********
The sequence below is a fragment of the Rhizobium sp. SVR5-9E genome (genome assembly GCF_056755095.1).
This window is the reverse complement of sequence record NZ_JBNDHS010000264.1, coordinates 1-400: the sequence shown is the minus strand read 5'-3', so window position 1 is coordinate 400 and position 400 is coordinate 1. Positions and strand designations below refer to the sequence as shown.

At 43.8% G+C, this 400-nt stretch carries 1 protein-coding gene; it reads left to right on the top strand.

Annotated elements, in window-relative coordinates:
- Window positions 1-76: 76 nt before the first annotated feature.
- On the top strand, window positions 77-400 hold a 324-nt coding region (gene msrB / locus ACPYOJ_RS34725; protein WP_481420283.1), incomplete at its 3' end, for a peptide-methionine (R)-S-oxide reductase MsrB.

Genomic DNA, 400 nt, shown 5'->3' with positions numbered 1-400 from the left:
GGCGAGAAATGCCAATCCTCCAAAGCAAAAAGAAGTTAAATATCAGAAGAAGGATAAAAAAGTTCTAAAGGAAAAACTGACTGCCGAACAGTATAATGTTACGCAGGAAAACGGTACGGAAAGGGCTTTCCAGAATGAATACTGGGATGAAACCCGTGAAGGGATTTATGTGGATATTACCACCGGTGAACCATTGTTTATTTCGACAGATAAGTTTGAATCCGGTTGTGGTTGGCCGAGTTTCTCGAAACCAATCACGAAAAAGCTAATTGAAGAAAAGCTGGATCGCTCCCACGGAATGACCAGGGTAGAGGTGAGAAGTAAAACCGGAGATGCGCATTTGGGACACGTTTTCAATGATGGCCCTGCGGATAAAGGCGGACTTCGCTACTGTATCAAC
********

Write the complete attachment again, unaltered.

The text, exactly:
The sequence below is a fragment of the Rhizobium sp. SVR5-9E genome (genome assembly GCF_056755095.1).
This window is the reverse complement of sequence record NZ_JBNDHS010000264.1, coordinates 1-400: the sequence shown is the minus strand read 5'-3', so window position 1 is coordinate 400 and position 400 is coordinate 1. Positions and strand designations below refer to the sequence as shown.

At 43.8% G+C, this 400-nt stretch carries 1 protein-coding gene; it reads left to right on the top strand.

Annotated elements, in window-relative coordinates:
- Window positions 1-76: 76 nt before the first annotated feature.
- On the top strand, window positions 77-400 hold a 324-nt coding region (gene msrB / locus ACPYOJ_RS34725; protein WP_481420283.1), incomplete at its 3' end, for a peptide-methionine (R)-S-oxide reductase MsrB.

Genomic DNA, 400 nt, shown 5'->3' with positions numbered 1-400 from the left:
GGCGAGAAATGCCAATCCTCCAAAGCAAAAAGAAGTTAAATATCAGAAGAAGGATAAAAAAGTTCTAAAGGAAAAACTGACTGCCGAACAGTATAATGTTACGCAGGAAAACGGTACGGAAAGGGCTTTCCAGAATGAATACTGGGATGAAACCCGTGAAGGGATTTATGTGGATATTACCACCGGTGAACCATTGTTTATTTCGACAGATAAGTTTGAATCCGGTTGTGGTTGGCCGAGTTTCTCGAAACCAATCACGAAAAAGCTAATTGAAGAAAAGCTGGATCGCTCCCACGGAATGACCAGGGTAGAGGTGAGAAGTAAAACCGGAGATGCGCATTTGGGACACGTTTTCAATGATGGCCCTGCGGATAAAGGCGGACTTCGCTACTGTATCAAC